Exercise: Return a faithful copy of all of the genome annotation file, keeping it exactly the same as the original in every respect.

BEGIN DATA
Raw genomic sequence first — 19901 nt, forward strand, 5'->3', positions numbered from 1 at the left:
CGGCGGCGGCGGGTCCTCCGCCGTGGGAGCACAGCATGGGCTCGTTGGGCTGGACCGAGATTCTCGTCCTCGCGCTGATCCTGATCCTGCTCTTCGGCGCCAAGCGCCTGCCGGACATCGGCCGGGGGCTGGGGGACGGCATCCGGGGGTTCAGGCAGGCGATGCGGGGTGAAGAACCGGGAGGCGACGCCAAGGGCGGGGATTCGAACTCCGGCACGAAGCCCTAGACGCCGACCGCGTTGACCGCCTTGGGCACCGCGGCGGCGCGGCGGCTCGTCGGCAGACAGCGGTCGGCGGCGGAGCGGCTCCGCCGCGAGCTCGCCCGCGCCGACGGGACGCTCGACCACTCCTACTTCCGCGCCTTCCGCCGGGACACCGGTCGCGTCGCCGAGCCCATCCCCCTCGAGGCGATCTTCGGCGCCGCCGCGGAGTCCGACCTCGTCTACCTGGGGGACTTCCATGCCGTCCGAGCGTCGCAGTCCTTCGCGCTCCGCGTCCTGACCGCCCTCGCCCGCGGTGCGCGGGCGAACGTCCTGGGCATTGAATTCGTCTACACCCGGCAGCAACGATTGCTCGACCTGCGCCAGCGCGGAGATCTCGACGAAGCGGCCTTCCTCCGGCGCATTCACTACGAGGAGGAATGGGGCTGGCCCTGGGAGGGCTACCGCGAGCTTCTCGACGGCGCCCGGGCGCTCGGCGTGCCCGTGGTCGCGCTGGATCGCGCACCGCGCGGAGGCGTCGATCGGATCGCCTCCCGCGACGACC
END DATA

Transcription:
Raw genomic sequence first — 19901 nt, forward strand, 5'->3', positions numbered from 1 at the left:
CGGCGGCGGCGGGTCCTCCGCCGTGGGAGCACAGCATGGGCTCGTTGGGCTGGACCGAGATTCTCGTCCTCGCGCTGATCCTGATCCTGCTCTTCGGCGCCAAGCGCCTGCCGGACATCGGCCGGGGGCTGGGGGACGGCATCCGGGGGTTCAGGCAGGCGATGCGGGGTGAAGAACCGGGAGGCGACGCCAAGGGCGGGGATTCGAACTCCGGCACGAAGCCCTAGACGCCGACCGCGTTGACCGCCTTGGGCACCGCGGCGGCGCGGCGGCTCGTCGGCAGACAGCGGTCGGCGGCGGAGCGGCTCCGCCGCGAGCTCGCCCGCGCCGACGGGACGCTCGACCACTCCTACTTCCGCGCCTTCCGCCGGGACACCGGTCGCGTCGCCGAGCCCATCCCCCTCGAGGCGATCTTCGGCGCCGCCGCGGAGTCCGACCTCGTCTACCTGGGGGACTTCCATGCCGTCCGAGCGTCGCAGTCCTTCGCGCTCCGCGTCCTGACCGCCCTCGCCCGCGGTGCGCGGGCGAACGTCCTGGGCATTGAATTCGTCTACACCCGGCAGCAACGATTGCTCGACCTGCGCCAGCGCGGAGATCTCGACGAAGCGGCCTTCCTCCGGCGCATTCACTACGAGGAGGAATGGGGCTGGCCCTGGGAGGGCTACCGCGAGCTTCTCGACGGCGCCCGGGCGCTCGGCGTGCCCGTGGTCGCGCTGGATCGCGCACCGCGCGGAGGCGTCGATCGGATCGCCTCCCGCGACGACC